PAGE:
A pair of diodes 148 and 149 are connected in opposite polarity to tap points of a potentiometer 150. The potentiometer 150 is symmetrically supplied from both ends thereof. The potentiometer 150 has a center tap which is connected to the output of the integrator 144. As soon as the magnitude of the oscillations reaches the threshold values of the diodes 148 and 149, a feedback becomes effective which limits the voltage amplitude to the grid potential of said diodes, so that the amplitude stabilization of the output voltages at the output terminals 110 and 111 is attained.

The circuitry utilized in each of the blocks of the drawings is well known in the art. Each of these blocks constitutes an analog computer building block, which is known in the art and which is commercially available. Thus, for example, the multiplier 23', 24', 28, 29, 32, 33, 40, 41, 42, ,43, 54, 55, 61, 62, 98, 99, 103, 104, 105, 124, 125, ,130, 131, ,132, 133 and 136 is the multiplier described on page 55, section II.32, of the "Application Manual for Computing Amplifiers for Modelling Measuring Manipulating & Much Else" by Philbrick Researches, Inc., 1966. The multiplier is also shown on pages 92 and 93 of Analogrechnen, or Analog Computation, by Giloi and Lauber, Springer-Verlag 1963. The multiplier is available as building block Q3M1P, manufactured by Philbrick/Nexus Research of Dedham, Mass.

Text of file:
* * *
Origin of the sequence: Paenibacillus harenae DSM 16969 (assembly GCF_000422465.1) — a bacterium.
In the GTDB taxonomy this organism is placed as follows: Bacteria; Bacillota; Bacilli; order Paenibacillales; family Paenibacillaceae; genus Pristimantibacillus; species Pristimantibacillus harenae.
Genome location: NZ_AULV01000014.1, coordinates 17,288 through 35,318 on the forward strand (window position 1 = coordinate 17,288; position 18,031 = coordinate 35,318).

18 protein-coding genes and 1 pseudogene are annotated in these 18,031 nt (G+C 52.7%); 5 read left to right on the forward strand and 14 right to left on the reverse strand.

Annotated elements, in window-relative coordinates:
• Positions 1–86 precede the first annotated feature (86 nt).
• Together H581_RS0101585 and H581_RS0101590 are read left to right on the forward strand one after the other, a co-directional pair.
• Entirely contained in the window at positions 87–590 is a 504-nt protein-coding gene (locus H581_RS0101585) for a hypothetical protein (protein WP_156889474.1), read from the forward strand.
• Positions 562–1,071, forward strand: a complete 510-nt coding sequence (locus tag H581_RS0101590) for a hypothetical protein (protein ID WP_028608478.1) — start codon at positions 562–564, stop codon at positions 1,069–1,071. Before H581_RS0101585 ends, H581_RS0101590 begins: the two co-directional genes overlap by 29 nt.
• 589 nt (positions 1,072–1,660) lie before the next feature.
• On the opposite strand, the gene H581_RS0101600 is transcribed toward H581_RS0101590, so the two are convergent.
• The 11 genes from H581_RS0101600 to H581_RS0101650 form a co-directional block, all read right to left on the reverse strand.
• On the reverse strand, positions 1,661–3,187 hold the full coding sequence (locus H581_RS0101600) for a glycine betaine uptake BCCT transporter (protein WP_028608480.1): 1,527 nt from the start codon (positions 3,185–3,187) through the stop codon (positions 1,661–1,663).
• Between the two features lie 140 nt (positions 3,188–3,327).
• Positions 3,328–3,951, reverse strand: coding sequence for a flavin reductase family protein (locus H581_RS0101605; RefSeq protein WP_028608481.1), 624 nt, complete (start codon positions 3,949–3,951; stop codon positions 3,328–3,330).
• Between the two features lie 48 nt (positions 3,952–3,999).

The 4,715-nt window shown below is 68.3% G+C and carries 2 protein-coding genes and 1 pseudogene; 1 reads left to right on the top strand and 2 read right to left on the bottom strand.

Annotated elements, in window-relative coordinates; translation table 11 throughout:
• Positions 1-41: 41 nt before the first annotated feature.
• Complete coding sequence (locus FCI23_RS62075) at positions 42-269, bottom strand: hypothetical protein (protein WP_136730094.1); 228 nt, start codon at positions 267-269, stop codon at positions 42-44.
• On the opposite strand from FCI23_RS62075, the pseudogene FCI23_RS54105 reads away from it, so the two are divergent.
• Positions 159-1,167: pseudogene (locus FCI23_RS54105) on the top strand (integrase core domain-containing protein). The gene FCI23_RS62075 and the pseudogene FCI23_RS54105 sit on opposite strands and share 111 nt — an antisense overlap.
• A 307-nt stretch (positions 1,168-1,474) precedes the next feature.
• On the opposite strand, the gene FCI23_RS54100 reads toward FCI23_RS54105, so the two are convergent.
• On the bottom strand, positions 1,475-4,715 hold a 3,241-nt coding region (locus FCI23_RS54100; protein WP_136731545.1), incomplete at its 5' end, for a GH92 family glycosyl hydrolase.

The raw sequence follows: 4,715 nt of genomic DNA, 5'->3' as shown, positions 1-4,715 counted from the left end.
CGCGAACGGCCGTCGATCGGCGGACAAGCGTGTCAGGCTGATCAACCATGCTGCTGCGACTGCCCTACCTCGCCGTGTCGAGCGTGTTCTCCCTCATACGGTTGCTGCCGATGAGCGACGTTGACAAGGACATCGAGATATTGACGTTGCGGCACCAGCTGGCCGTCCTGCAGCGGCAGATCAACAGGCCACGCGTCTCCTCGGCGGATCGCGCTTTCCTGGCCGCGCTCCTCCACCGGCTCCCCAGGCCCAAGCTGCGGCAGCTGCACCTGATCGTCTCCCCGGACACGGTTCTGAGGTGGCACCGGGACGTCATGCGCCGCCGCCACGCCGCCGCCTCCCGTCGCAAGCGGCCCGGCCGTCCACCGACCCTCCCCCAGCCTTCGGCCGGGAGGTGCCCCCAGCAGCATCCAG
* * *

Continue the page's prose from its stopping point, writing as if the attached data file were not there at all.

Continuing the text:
The divider 101 and 119 is described on page 55, section II.33 of the aforedescribed "Application Manual for Computing Amplifiers for Modelling Measuring Manipulating & Much Else." The divider is available as building block Q3M1P.

The integrator amplifier 35, 122, 143 and 144 is described on page 44, section II.11 of the aforedescribed "Application Manual for Computing Amplifiers for Modelling Measuring Manipulating & Much Else." The integrator amplifier is known as an augmenting integrator and is an amplifier having PI-behavior, which is a proportional positive reset control action.

The inverter shown in block 2 is specifically disclosed in FIGS. 13 and 14 and in "Controlled Rectifier Manual," First Edition, 1960, pages 104 and 105, FIGS. 7.18 and 7.19B. The proportional components and summation units 4a and 4b are disclosed in FIG. 3. The vector analyzer 5 is disclosed in FIG. 5. The component converter 6 and 21 is disclosed in FIG. 6. The regulators 9a, 9b, 22a, 22b, 110, 64 and 115 are disclosed in "Siemens Zeitschrift," 1965, pages 862 to 864, particularly page 863. The transformation circuits 8 and 10 are disclosed in FIGS. 7 and 8, the angular velocity measuring component 27 is disclosed in FIG. 11. The differential component 59 and 60 is disclosed in the publication "Elektronik," 1966, No. 7, work sheet No. 6, Position 19. The angular switching circuit 65 is disclosed in FIG. 15. The critical value indicator 83a and 88a is disclosed in Siemens Zeitschrift, 1964, pages 807-811. The phase correction regulator 74 is disclosed in FIG. 17. The integrators 102, 122 and 147 are disclosed in the publication "Elektronik," 1966, No. 7, work sheet No. 6, Position 14 and in "Application Manual for Computing Amplifiers . . . . ," page 44, section II.10. The smoothing member G is disclosed in FIG. 20. The vector multiplier 116 corresponds to the component converter and disclosed in FIG. 6.